Common Misunderstandings In Personal Injury And Workers' Compensation Claims

In today's Internet age, many injured individuals turn to web-based resources for information concerning their rights following a work accident or motor vehicle collision. Unfortunately, many people fail to source the information concerning personal injury and workers' compensation claims that is available on the web. Much of the information found online is inaccurate and misleading, which results in misconceptions about legal rights in the event of injury at work or due to another's negligence.

Some of these misconceptions about personal injury and workers' compensation claims discourage injured individuals from seeking legal representation. Unfortunately, unrepresented injured individuals often fall victim to a system they do not understand, which can lead to inadequate monetary recoveries in light of the traumatic injuries, expensive medical bills, lost wages, pain and suffering and other damages sustained. This article discusses some of the most commonly held misconceptions regarding personal injury and workers' compensation claims. It is by no means exhaustive, but rather meant to be a helpful tool for folks who find themselves thrust into the claims process. All cases are different. Because the specific facts of your case may fall within an exception or requirement not discussed in his article, we recommend you contact our firm or other qualified attorneys for specific legal advice. Our office, and many other law offices in the area, will conduct a free initial consultation and answer your questions free of charge, without any pressure to retain the firm in your particular case. There is no substitute for obtaining legal advice specific to your claim from experienced attorneys.

Myth: I have the rest of my life to pursue a claim for damages for injuries sustained in a motor vehicle or work-related accident.

Truth: Every state has certain time limits, called "statutes of limitations," that govern the period of time during which you can file a legal claim for compensation for your injuries. If you miss the statutory deadline for filing a claim, you are forever time-barred from bringing a claim, no matter how traumatic your injuries or how significant your damages. Because statutes of limitations differ from state to state and according to the type of lawsuit involved (motor vehicle accident, work-related injury, or otherwise), we recommend you contact an experienced lawyer soon after your accident to ensure your claim is preserved.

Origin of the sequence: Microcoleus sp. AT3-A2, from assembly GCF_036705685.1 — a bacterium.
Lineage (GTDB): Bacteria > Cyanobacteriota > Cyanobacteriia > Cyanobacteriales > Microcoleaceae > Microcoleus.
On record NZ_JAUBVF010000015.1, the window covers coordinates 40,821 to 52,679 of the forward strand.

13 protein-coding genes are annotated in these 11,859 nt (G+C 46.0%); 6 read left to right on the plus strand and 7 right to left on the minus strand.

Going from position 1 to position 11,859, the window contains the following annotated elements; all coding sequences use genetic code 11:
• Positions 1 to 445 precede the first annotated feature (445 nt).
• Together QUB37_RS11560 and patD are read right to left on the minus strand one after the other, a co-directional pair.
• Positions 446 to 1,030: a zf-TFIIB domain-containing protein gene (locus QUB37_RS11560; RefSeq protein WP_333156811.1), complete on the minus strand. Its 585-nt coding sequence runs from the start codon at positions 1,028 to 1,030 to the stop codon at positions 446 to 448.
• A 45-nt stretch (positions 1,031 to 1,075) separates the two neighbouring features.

Myth: I can expect a long, drawn-out court battle if I retain a lawyer to pursue my claim.

Truth: Retaining a lawyer does not mean you will have to endure a long, drawn-out court battle. Many injury cases involving lawyers settle without a lawsuit or any court appearance by the client. Others do require hearings, depositions or a trial. Either way, it is important that you have an experienced trial team of attorneys who are expert negotiators and litigators so that you can receive maximum value for your particular case, whether maximum compensation is obtained through traditional settlement negotiations, mediation or trial. Our experience has shown that sometimes a maximum recovery from the insurance carrier cannot be obtained unless and until the insurance carrier realizes your lawyers are prepared and ready to try your case to a judge or jury.

Myth: I need to settle my case before I receive medical treatment.

Truth: You do not need to wait for an injury settlement before submitting to medical treatment, and in many cases it is harmful to your legal case and your health to do so. We encourage our

clients to promptly obtain the medical treatment recommended by their physicians in order to make as complete of a recovery as possible. Your legal case should not dictate your pursuit of medical treatment. After you receive medical treatment, your medical records and bills will be used as evidence in your case to identify the nature and extent of your injuries and the corresponding monetary value of your resultant damages. In most cases, only after your doctors have treated your injuries and released you from care can you identify your total legal damages and the resultant value of your case.